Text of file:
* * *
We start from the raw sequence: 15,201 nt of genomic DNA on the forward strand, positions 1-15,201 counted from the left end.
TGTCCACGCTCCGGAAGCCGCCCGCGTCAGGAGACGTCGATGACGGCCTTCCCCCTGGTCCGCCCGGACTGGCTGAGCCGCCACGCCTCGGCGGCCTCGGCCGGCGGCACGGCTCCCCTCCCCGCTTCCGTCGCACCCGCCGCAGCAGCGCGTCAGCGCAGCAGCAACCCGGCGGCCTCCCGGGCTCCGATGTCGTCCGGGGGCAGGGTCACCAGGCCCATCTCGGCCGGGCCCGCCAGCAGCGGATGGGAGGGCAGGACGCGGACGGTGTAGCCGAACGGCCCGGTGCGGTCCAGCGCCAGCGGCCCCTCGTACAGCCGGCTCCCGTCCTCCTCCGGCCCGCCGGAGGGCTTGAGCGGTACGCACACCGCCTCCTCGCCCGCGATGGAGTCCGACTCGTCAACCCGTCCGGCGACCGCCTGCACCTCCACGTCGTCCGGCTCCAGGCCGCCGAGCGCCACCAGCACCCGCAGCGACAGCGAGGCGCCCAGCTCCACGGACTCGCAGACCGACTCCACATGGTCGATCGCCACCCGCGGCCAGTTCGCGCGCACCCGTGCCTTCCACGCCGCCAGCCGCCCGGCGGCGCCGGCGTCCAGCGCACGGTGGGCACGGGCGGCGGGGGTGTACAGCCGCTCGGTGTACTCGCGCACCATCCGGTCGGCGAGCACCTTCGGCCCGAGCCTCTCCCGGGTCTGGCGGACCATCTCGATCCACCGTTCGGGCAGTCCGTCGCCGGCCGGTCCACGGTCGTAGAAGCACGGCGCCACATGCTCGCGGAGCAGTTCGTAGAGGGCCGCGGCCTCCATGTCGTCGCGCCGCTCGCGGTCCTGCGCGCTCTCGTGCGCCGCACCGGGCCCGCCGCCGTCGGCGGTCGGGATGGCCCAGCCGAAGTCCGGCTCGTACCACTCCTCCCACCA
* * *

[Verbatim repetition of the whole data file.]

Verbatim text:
We start from the raw sequence: 15,201 nt of genomic DNA on the forward strand, positions 1-15,201 counted from the left end.
TGTCCACGCTCCGGAAGCCGCCCGCGTCAGGAGACGTCGATGACGGCCTTCCCCCTGGTCCGCCCGGACTGGCTGAGCCGCCACGCCTCGGCGGCCTCGGCCGGCGGCACGGCTCCCCTCCCCGCTTCCGTCGCACCCGCCGCAGCAGCGCGTCAGCGCAGCAGCAACCCGGCGGCCTCCCGGGCTCCGATGTCGTCCGGGGGCAGGGTCACCAGGCCCATCTCGGCCGGGCCCGCCAGCAGCGGATGGGAGGGCAGGACGCGGACGGTGTAGCCGAACGGCCCGGTGCGGTCCAGCGCCAGCGGCCCCTCGTACAGCCGGCTCCCGTCCTCCTCCGGCCCGCCGGAGGGCTTGAGCGGTACGCACACCGCCTCCTCGCCCGCGATGGAGTCCGACTCGTCAACCCGTCCGGCGACCGCCTGCACCTCCACGTCGTCCGGCTCCAGGCCGCCGAGCGCCACCAGCACCCGCAGCGACAGCGAGGCGCCCAGCTCCACGGACTCGCAGACCGACTCCACATGGTCGATCGCCACCCGCGGCCAGTTCGCGCGCACCCGTGCCTTCCACGCCGCCAGCCGCCCGGCGGCGCCGGCGTCCAGCGCACGGTGGGCACGGGCGGCGGGGGTGTACAGCCGCTCGGTGTACTCGCGCACCATCCGGTCGGCGAGCACCTTCGGCCCGAGCCTCTCCCGGGTCTGGCGGACCATCTCGATCCACCGTTCGGGCAGTCCGTCGCCGGCCGGTCCACGGTCGTAGAAGCACGGCGCCACATGCTCGCGGAGCAGTTCGTAGAGGGCCGCGGCCTCCATGTCGTCGCGCCGCTCGCGGTCCTGCGCGCTCTCGTGCGCCGCACCGGGCCCGCCGCCGTCGGCGGTCGGGATGGCCCAGCCGAAGTCCGGCTCGTACCACTCCTCCCACCA